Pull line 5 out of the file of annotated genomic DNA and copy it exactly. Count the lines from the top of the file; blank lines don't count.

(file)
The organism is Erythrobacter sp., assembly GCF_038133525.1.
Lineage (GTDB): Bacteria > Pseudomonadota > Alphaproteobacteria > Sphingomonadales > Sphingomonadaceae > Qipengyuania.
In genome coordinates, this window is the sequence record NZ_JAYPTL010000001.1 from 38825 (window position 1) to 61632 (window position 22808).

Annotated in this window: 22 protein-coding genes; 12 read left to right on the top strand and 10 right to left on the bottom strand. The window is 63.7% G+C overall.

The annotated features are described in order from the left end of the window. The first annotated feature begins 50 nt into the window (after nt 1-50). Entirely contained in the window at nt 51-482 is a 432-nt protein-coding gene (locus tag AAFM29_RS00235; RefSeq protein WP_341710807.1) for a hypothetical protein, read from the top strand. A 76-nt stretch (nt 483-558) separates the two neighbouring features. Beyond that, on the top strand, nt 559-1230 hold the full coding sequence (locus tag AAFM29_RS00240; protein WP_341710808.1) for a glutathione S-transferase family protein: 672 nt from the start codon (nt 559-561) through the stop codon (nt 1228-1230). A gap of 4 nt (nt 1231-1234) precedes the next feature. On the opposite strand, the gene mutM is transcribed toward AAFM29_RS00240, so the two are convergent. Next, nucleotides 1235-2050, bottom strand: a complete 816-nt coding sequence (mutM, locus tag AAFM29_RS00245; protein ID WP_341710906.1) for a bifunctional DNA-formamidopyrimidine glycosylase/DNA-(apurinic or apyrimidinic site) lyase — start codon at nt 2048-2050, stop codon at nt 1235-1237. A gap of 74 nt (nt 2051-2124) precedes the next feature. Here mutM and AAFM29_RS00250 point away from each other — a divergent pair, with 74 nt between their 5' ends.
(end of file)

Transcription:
The annotated features are described in order from the left end of the window. The first annotated feature begins 50 nt into the window (after nt 1-50). Entirely contained in the window at nt 51-482 is a 432-nt protein-coding gene (locus tag AAFM29_RS00235; RefSeq protein WP_341710807.1) for a hypothetical protein, read from the top strand. A 76-nt stretch (nt 483-558) separates the two neighbouring features. Beyond that, on the top strand, nt 559-1230 hold the full coding sequence (locus tag AAFM29_RS00240; protein WP_341710808.1) for a glutathione S-transferase family protein: 672 nt from the start codon (nt 559-561) through the stop codon (nt 1228-1230). A gap of 4 nt (nt 1231-1234) precedes the next feature. On the opposite strand, the gene mutM is transcribed toward AAFM29_RS00240, so the two are convergent. Next, nucleotides 1235-2050, bottom strand: a complete 816-nt coding sequence (mutM, locus tag AAFM29_RS00245; protein ID WP_341710906.1) for a bifunctional DNA-formamidopyrimidine glycosylase/DNA-(apurinic or apyrimidinic site) lyase — start codon at nt 2048-2050, stop codon at nt 1235-1237. A gap of 74 nt (nt 2051-2124) precedes the next feature. Here mutM and AAFM29_RS00250 point away from each other — a divergent pair, with 74 nt between their 5' ends.